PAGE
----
One column, two reactions: Trump-tariff piece draws differing responses

I'll talk about agriculture with anyone. And I'm proud and pleased to have talked with Ray Goldberg, a North Dakota native, Harvard professor emeritus and a co-coiner of the term "agribusiness" in 1957.

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Jonathan Knutson

I'll talk about agriculture with anyone. And I'm proud and pleased to have talked with Ray Goldberg, a North Dakota native, Harvard professor emeritus and a co-coiner of the term "agribusiness" in 1957.

Goldberg, whom I knew by reputation but never met, phoned me recently about my column on President Trump's trade war. The column's three main points: U.S. farmers and global consumers are suffering from it; partisan politics are too influential; and more Americans need to understand the importance of comparative advantage, the economic principle that says countries should specialize in producing what they're comparatively best at.

Goldberg, who lives in Boston but had seen the column, said he liked it and agreed with my thoughts on comparative advantage.

The Fargo, N.D., native has had a remarkable career. According to his online Harvard biography: Among many other things, he was a co-developer of the agribusiness program at Harvard Business School, served on more than 40 boards of directors of farm cooperatives, technology firms and major agribusiness firms, and advised financial institutions on their agribusiness investments.

In 1957, Goldberg, then a young Harvard Business School lecturer, and a colleague there, John H. Davis, came up with "agribusiness," according to information from Harvard.


The term was defined then "as the growing interdependence of agriculture and the industries that supply agriculture, and that process and distribute the products of agriculture."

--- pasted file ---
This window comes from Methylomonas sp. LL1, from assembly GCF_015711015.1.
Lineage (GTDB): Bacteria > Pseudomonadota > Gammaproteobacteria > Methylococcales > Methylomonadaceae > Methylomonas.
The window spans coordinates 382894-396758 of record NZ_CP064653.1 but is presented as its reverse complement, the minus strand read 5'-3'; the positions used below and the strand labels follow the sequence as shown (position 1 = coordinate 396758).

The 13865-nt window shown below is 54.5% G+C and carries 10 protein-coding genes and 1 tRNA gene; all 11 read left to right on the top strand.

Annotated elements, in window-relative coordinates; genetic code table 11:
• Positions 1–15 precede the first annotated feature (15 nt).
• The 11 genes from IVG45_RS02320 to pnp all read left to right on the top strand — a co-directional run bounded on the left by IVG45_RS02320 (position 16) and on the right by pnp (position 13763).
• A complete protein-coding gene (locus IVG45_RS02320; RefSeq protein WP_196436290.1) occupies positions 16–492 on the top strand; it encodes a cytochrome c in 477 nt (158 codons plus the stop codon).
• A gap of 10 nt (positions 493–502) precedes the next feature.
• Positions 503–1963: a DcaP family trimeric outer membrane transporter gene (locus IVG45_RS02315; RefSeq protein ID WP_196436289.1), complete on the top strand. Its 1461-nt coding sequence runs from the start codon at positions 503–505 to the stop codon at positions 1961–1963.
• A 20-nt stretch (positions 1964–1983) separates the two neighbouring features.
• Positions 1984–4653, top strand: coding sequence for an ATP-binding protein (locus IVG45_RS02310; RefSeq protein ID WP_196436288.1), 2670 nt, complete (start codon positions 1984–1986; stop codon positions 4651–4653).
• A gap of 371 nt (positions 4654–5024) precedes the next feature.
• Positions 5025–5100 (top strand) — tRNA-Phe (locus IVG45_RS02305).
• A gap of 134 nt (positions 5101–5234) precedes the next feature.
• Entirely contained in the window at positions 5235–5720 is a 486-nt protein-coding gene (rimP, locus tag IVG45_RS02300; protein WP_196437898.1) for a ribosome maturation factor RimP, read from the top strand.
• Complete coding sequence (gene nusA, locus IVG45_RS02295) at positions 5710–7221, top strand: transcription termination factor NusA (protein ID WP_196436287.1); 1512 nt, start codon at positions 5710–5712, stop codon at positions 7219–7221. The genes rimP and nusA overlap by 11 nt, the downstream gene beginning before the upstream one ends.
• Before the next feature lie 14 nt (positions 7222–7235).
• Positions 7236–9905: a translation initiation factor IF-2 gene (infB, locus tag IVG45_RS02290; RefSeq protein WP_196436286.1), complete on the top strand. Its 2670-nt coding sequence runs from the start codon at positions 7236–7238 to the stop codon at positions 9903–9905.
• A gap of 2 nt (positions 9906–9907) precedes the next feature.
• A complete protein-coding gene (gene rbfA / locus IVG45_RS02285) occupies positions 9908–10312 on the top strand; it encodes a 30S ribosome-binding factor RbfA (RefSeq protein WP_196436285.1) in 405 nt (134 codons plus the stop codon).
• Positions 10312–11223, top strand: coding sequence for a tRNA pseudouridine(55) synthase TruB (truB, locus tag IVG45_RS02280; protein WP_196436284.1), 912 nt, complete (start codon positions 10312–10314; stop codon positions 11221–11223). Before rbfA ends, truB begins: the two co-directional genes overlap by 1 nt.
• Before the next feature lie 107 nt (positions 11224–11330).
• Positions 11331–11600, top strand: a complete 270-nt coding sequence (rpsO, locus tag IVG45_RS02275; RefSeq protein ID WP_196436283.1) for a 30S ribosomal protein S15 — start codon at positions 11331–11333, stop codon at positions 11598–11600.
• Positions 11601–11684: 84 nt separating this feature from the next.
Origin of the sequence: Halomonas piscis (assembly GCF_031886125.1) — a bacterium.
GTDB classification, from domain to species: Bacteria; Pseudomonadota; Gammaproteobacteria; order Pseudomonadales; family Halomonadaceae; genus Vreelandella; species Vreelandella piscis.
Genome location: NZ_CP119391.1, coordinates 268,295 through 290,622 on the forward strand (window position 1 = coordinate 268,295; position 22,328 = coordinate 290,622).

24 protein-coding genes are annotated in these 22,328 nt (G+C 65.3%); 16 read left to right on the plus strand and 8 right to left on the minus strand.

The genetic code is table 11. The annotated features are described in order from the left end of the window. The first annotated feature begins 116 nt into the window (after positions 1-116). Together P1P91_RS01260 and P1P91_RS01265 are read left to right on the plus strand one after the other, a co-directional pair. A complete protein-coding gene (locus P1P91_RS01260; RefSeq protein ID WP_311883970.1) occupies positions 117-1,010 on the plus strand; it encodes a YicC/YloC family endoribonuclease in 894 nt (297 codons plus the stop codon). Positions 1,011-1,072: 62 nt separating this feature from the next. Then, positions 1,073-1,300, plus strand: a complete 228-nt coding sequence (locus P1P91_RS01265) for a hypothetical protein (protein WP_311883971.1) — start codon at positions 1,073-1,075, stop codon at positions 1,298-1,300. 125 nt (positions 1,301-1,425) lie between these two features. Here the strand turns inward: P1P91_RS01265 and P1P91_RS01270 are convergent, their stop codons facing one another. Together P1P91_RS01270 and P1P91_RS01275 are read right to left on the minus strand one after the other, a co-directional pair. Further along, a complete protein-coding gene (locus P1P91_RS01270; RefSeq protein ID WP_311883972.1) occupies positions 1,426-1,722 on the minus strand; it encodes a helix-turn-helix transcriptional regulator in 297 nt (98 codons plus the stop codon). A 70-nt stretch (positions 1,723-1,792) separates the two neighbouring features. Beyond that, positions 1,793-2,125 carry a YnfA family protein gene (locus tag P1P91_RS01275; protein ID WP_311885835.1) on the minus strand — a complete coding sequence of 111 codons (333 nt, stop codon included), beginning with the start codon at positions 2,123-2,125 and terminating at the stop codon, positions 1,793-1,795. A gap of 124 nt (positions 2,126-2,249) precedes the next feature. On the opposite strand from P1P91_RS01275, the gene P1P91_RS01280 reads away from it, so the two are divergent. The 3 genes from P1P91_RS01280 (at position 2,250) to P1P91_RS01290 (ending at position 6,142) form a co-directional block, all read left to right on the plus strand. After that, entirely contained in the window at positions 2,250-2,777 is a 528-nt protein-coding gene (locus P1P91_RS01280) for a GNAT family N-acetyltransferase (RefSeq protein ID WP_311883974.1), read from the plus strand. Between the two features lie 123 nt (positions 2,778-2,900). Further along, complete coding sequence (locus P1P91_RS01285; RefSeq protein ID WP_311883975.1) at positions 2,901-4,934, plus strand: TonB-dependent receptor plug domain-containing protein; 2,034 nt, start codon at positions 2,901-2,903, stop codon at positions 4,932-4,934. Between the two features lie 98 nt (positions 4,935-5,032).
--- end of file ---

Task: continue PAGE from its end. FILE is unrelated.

Today, the concept is so basic that it's taken for granted by most of us in ag. But in 1957 it was an important, useful recognition of the increasing overlap between agriculture and business.

In our phone conversation, Goldberg, now 92, displayed a still-vital mind and ongoing desire to fight the good fight for ag. Complimenting my column wasn't the only reason he called: He said he's written a book on food citizenship in which he examines successful collaboration and partnerships in our modern food system, and asked if I'd be interested in seeing it.

I said I would. He said he'll send me a copy. I'll look it over after it arrives and possibly write about it in a personal column or news article.

Goldberg also told me that three people featured in the book are native North Dakotans. I won't identify them here, except to say that each is a heavy-hitter in agriculture and that I've interviewed all three.

Another reaction

After my column ran in Agweek, I was invited to discuss it on a radio talk show. With the approval of Agweek management, I did so. On the live show I tried, to the best of my very limited verbal ability, to explain why exports are so important to U.S. farmers and how our ag producers are being hurt by the Trump tariffs.

Near the show's end, there was a segment for listeners to call in and ask questions. One listener - who I assume is a strong Trump supporter - did so. The phone connection wasn't the best and I had trouble hearing him. But as far as I could tell, his question to me was, "What hole did you crawl out?"


Well, OK. Fortunately we live in a free country and can express our views, though, sadly, not always with basic civility. I would add that a) my name and contact information are attached to everything I write and b) I try very hard to use facts and logic, not insults, to advance positions that I think benefit U.S. agriculture, our society and the global economy.

In any case, my Trump tariffs column generated strong, opposing responses. The talk show caller didn't like it, Ray Goldberg did.

I'm fine with that.

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